Mobile devices made by HTC America, Inc. contain serious security flaws, which allow the phones to send their own text messages, send personally identifiable information to third parties, and even activate the microphone to listen to conversations, according to a proposed consent decree with the Federal Trade Commission (FTC).
The FTC’s complaint noted that HTC’s security flaws potentially expose the user’s sensitive information, making consumers “at risk of financial and physical injury and other harm.” The FTC said HTC failed:
• To implement an adequate program to assess the security of products it shipped to consumers;
• To implement adequate privacy and security guidance or training for its engineering staff;
• To conduct assessments, audits, reviews, or tests to identify potential security vulnerabilities in its mobile devices;
• To follow well-known and commonly-accepted secure programming practices, including practices which were expressly described in the operating system’s guides; and
• To implement a process for receiving and addressing security vulnerability reports from third party researchers.
HTC develops and manufactures smartphones and tablet computers using Google, Inc.’s Android operating system and Microsoft Corp.’s Windows Mobile and Windows Phone mobile operating systems.
As a result of HTC’s failures, tens of millions of HTC devices were open to third-party exploitation. “Sensitive information exposed on these devices could be used, for example, to target spear-phishing campaigns, physically track or stalk individuals, and perpetrate fraud, resulting in costly bills to the consumer.”
For example, HTC allowed any third party access to the device’s microphone without the owner’s permission, so that a third party could listen and record conversations, which “allow[s] hackers to capture private details of an individual’s life,” the complaint found. Third parties also could gain access to the device’s texting function, allowing “toll fraud,” that is, sending text messages to premium numbers in order to charge fees to the owner’s phone bill.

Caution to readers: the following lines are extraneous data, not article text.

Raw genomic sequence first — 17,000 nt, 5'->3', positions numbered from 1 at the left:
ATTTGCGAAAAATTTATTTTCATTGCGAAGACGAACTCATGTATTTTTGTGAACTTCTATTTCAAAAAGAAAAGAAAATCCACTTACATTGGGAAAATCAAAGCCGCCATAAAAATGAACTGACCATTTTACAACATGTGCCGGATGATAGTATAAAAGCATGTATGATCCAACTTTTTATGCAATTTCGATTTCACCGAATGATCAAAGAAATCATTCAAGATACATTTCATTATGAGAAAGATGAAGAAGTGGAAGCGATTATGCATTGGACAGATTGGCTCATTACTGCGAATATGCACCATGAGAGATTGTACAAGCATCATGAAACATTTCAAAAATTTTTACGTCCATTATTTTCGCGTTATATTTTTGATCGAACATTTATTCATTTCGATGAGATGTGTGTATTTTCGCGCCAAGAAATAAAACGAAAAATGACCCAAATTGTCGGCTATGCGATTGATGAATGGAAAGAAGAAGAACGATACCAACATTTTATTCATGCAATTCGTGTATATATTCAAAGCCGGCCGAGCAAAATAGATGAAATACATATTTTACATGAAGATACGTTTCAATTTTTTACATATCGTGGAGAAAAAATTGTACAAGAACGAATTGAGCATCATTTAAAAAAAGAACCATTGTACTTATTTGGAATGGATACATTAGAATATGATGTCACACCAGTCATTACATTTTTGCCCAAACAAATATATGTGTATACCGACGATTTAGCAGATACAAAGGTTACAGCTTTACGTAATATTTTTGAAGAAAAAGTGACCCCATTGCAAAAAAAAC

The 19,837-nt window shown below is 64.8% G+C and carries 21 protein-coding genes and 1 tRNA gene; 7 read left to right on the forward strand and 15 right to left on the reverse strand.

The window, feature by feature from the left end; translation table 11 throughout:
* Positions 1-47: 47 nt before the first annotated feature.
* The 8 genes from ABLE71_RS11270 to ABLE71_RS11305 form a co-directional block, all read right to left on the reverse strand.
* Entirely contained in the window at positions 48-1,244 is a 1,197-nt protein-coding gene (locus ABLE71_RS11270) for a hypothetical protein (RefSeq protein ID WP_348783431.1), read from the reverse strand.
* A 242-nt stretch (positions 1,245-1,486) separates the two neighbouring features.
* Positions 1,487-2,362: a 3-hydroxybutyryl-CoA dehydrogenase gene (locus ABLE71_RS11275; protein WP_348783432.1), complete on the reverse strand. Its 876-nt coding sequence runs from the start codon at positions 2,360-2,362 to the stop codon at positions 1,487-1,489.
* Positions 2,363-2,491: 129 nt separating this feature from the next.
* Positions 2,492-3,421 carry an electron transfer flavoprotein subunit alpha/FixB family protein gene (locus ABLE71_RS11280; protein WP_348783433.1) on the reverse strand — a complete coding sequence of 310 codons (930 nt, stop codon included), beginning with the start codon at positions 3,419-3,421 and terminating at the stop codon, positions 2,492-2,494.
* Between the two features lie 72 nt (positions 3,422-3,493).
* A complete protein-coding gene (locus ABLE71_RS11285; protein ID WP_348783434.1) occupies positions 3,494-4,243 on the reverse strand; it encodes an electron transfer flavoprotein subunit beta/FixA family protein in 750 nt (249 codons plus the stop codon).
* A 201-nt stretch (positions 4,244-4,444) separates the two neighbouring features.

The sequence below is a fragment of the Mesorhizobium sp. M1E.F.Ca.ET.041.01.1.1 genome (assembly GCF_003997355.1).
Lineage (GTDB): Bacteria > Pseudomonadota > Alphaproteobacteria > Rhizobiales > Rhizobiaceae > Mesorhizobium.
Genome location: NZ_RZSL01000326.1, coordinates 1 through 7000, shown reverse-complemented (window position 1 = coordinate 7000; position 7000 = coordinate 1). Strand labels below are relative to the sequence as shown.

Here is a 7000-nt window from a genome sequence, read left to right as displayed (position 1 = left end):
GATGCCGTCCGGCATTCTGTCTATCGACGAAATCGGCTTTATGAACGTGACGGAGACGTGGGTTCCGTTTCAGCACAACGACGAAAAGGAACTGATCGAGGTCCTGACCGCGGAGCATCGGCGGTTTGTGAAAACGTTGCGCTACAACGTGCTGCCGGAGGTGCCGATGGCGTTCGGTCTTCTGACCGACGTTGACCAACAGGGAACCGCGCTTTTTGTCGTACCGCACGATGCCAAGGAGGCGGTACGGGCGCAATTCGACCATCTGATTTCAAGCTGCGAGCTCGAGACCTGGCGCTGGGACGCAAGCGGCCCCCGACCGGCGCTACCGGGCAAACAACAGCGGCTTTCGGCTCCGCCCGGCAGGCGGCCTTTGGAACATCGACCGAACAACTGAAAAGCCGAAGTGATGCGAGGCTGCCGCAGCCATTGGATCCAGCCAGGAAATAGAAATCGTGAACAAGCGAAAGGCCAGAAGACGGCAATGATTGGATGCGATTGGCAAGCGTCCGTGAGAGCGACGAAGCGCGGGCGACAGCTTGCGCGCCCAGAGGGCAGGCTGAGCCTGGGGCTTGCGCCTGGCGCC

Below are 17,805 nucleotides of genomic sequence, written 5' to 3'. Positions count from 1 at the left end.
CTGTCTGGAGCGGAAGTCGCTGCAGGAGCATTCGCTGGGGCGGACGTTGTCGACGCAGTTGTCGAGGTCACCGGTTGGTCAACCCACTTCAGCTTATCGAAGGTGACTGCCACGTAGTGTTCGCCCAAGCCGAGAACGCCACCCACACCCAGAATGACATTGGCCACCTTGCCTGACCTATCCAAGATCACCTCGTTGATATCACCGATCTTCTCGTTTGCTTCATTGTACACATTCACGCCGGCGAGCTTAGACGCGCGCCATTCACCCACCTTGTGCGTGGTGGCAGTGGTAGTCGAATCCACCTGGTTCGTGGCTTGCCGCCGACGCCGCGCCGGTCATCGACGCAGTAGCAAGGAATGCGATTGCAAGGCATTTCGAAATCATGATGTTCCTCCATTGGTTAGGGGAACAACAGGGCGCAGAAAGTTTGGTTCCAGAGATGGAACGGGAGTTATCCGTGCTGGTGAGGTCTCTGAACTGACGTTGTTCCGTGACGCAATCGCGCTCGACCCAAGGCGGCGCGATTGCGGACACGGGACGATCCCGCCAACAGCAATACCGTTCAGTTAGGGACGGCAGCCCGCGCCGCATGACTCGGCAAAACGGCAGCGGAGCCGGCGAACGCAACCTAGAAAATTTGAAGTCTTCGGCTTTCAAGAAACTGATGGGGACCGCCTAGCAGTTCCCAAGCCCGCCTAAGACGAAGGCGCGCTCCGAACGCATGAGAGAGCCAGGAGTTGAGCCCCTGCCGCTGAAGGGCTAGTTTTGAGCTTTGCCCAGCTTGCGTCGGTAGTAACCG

“Because the communications mechanisms were insecure, any third-party application that could connect to the internet could communicate with the logging applications on HTC devices and access a variety of sensitive information and sensitive device functionality,” the FTC complaint states. The information that could be accessed included:
• Contents of text messages;
• Last known location and a limited history of GPS locations;
• A user’s personal phone number;
• Mobile equipment identification numbers;
• Account user names; and
• Web browsing history.
Under the settlement, HTC agreed to issue patches for the security lapses, to establish a comprehensive program to address security risks, and to notify customers about the security vulnerabilities.
The public has until March 22, 2013 to file comments with the FTC regarding the consent decree.